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not to pursue a friendship that is clearly over?

(8 Posts)
EmmaWoodlouse Tue 03-Nov-15 11:14:55

I was good friends with someone for about 20 years. About 4 years ago we had a big falling out. It was my fault - I unintentionally hurt her feelings with a silly joke - but she then brought up a long string of things I'd supposedly done to upset her that she'd never mentioned before, and completely disappeared from my life for several months. Everything appeared to be fine until literally moments before this conversation. She ignored my apology at the time and several follow-up e-mails but did eventually write back, saying there had been other things going on in her life that made her more sensitive (this is plausible, she has had some bad health problems over the years) and she over-reacted.

She doesn't live near me at the moment, but is in the area about once a year. Twice since our falling out she has been in the area but not let me know she was coming, as she always used to, but we happened to bump into each other in town and she acted as if there had never been anything wrong, we must get together for a coffee sometime, etc. We had these coffees but it didn't feel as if we were as close as we used to be.

About a year ago I had messaged her a few times and got no reply at all, when I spotted her in town but she didn't see me. Rather than approach her, I thought I'd wait and see whether she ever got around to letting me know she was in the area, and she didn't. I'm pretty sure from this that she didn't really want to see me, although she would probably have gone through the motions if we'd happened to bump into each other.

Another year has passed, no replies to any messages, and I think I saw her the other day. Again, no indication that she was coming. I'm not even 100% sure it was really her this time, but the timing is about right. My instinct is to avoid places where I might bump into her for the next couple of weeks - she'd be embarrassed and offer to meet up when she clearly doesn't really want to, and I'd probably go through the motions of pretending I'd love to do that when actually I'm not sure I would any more. But at the back of my mind there's the slight worry that if she ever realised I made a conscious decision not to pursue this friendship any more (even though she has presumably done the same), it could be quite upsetting for her.

AIBU just to stay out of her way and let her make the first move if she wants to, or should I be trying to get some clarification of what is going on?

Groovee Tue 03-Nov-15 11:27:00

I'd put it all behind you and move on. If you bump into her then be pleasant but don't say lets get together when she clearly doesn't want to.

Waltermittythesequel Tue 03-Nov-15 11:28:24

I would just it behind me now. If you bump into her, make noises about meeting up if you wish. You're not under any obligation to actually do so.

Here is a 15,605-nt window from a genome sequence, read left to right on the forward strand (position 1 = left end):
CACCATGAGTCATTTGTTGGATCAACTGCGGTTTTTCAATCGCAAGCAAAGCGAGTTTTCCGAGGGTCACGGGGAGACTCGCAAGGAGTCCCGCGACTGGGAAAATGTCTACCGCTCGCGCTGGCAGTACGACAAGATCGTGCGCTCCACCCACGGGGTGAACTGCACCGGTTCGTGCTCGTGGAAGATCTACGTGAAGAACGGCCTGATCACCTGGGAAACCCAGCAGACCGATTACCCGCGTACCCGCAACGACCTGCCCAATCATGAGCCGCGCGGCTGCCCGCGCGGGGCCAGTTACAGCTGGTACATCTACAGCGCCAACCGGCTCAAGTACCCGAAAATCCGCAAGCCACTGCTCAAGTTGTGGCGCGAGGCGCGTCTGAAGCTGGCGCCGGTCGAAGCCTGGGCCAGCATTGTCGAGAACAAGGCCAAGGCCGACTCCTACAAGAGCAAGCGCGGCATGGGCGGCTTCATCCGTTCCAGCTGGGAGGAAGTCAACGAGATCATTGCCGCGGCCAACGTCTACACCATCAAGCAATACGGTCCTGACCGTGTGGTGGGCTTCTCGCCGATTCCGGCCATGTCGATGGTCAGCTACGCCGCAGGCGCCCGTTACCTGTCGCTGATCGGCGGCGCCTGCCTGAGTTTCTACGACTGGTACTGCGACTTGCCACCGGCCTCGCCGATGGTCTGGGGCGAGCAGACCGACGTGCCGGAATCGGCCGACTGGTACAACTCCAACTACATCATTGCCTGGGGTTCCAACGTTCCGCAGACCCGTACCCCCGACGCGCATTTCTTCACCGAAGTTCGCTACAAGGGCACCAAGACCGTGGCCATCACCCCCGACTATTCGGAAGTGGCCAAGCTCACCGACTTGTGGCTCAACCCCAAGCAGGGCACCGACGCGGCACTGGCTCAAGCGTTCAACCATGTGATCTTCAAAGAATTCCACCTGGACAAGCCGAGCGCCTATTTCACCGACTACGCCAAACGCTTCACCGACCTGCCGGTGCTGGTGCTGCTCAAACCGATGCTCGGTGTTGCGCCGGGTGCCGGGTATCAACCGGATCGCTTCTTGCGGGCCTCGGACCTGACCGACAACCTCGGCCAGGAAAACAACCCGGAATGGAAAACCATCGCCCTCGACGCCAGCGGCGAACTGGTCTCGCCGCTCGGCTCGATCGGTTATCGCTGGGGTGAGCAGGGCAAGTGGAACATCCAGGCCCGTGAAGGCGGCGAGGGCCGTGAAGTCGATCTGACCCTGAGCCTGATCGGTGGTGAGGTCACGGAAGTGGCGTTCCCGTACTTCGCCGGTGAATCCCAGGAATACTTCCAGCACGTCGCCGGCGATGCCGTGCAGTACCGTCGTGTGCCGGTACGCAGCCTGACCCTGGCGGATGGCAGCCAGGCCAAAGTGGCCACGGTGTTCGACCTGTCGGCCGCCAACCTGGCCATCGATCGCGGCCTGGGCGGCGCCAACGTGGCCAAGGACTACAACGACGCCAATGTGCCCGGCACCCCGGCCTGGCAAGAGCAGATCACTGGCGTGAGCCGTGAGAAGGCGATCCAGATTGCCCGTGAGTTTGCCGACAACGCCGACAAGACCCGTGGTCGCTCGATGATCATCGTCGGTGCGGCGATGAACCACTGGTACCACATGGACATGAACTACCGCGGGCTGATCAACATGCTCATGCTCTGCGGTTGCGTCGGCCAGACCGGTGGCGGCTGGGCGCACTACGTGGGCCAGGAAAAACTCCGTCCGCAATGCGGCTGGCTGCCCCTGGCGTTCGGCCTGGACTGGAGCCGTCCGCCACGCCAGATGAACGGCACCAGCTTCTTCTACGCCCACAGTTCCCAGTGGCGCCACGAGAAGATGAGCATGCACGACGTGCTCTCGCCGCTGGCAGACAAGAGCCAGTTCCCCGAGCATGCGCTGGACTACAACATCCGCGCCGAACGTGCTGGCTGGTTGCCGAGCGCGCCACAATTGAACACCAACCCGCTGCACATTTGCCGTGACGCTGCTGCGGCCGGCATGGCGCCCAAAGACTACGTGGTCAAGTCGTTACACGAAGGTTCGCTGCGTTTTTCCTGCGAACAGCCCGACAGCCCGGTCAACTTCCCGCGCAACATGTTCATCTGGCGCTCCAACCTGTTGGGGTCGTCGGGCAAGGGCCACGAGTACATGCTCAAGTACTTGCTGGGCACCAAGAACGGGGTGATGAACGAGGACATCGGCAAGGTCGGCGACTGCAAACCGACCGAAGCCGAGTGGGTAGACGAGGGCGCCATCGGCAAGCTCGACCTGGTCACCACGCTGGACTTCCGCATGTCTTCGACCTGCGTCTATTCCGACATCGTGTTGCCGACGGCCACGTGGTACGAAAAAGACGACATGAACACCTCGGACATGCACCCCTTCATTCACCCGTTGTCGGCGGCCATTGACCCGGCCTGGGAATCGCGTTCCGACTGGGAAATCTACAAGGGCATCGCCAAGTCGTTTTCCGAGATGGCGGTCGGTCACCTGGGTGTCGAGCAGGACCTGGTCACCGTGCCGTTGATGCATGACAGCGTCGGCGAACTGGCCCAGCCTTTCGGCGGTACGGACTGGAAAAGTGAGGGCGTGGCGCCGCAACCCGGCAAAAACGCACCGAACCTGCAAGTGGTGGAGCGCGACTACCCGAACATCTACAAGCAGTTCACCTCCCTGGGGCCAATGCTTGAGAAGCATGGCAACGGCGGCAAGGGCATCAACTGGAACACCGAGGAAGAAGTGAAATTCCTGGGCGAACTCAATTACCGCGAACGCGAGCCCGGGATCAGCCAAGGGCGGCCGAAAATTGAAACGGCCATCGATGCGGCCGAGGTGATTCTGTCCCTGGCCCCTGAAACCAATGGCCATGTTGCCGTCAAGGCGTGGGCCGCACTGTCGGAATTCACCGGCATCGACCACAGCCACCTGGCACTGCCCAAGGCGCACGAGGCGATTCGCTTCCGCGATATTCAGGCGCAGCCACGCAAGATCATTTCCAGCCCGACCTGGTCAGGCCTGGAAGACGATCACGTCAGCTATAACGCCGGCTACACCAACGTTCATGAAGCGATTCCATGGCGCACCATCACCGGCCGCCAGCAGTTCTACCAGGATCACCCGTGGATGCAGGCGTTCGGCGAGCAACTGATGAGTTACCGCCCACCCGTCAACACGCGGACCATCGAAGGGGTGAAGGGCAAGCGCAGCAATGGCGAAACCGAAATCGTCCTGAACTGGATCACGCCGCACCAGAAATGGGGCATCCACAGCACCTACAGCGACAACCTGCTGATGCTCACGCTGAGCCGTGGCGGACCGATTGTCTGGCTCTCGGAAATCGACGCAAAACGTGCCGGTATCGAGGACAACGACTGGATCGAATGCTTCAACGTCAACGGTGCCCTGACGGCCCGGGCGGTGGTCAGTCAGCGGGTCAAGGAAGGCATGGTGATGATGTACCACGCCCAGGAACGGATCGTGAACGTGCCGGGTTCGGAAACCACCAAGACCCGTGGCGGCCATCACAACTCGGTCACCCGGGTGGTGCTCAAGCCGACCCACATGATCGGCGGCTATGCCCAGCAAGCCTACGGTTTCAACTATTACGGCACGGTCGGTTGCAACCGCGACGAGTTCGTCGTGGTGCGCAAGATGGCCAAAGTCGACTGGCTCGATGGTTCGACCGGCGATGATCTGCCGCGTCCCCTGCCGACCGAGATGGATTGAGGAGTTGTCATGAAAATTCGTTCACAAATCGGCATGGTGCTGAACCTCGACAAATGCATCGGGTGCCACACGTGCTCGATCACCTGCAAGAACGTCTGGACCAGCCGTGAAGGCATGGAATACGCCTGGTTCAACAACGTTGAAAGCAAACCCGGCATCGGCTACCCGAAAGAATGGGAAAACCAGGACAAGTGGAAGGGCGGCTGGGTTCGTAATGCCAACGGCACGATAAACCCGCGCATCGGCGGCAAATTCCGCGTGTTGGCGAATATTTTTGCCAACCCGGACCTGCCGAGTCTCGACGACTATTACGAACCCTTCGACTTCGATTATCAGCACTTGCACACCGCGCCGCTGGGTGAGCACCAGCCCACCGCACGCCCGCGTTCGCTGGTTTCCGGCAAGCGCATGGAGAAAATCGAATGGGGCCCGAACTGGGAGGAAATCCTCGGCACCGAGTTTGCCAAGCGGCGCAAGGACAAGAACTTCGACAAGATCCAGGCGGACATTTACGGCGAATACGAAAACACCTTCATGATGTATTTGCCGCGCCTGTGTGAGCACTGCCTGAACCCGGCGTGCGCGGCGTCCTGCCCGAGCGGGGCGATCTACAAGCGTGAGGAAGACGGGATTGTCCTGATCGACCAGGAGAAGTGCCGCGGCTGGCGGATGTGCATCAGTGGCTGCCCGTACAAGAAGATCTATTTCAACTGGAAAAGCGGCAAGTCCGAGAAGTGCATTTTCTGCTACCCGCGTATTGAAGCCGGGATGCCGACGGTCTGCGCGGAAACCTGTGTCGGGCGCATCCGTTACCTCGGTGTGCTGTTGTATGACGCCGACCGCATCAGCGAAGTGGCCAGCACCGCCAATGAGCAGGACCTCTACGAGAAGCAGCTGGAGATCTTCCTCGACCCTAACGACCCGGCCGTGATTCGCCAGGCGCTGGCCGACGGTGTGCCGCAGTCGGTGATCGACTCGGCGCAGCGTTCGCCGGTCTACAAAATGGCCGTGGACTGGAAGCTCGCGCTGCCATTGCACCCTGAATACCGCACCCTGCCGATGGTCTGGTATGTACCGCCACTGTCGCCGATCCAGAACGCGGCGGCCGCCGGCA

Muckogy Tue 03-Nov-15 11:30:27

as you say, this friendship IS over.
don't chase her any more, forget about her and move on.

Leelu6 Tue 03-Nov-15 12:24:46

OP, she has ignored your messages and not let you know she is in town. I think the friendship is over. Why are you worried about her being upset if she runs into you? She should be afraid to upset YOU.

I know it's hard as you were friends for so long but sometimes friendships just die a natural death. Please don't let her affect your life or give her any headspace. Don't stay out of her way. If you see her in the street, pretend you didn't see her and walk on by. If she stops you or says hello, say hello and let her make the overtures and then say breezily 'I have to rush to an appointment, but it was nice bumping into you.'

Stillunexpected Tue 03-Nov-15 12:29:16

You are overthinking this, she is certainly not giving the same amount of headspace to this as you. This is a friendship which has run its course and I'm not sure why you would want to remain friends with someone who obviously has the ability to drag up long-forgotten resentments at the drop of a hat.

EmmaWoodlouse Tue 03-Nov-15 16:29:29

Thanks for your comments, everyone. I had thought it was pretty much a choice between avoiding her, going along with the half-hearted meet-ups or having it out with her, but some of you have helped me see that it might be possible to be polite without committing myself to anything.

Why are you worried about her being upset if she runs into you?

Mainly because she has had such a lot of health issues, which are perfectly genuine, but some of which can be made worse by emotional upset. So (1) I don't want to add to her worries because I genuinely don't want to make things worse for her, and (2) I don't want to be held responsible for any effect it has on her. I definitely do over-analyse it - it's the most dramatic falling out I've ever been personally involved in, and I didn't see it coming at all.

Waltermittythesequel Tue 03-Nov-15 17:23:09

Sounds like she enjoys a bit of drama tbh.

Just be bright and breezy, polite and casual. That's it. That's all you have to do.

You're well shot of her. smile

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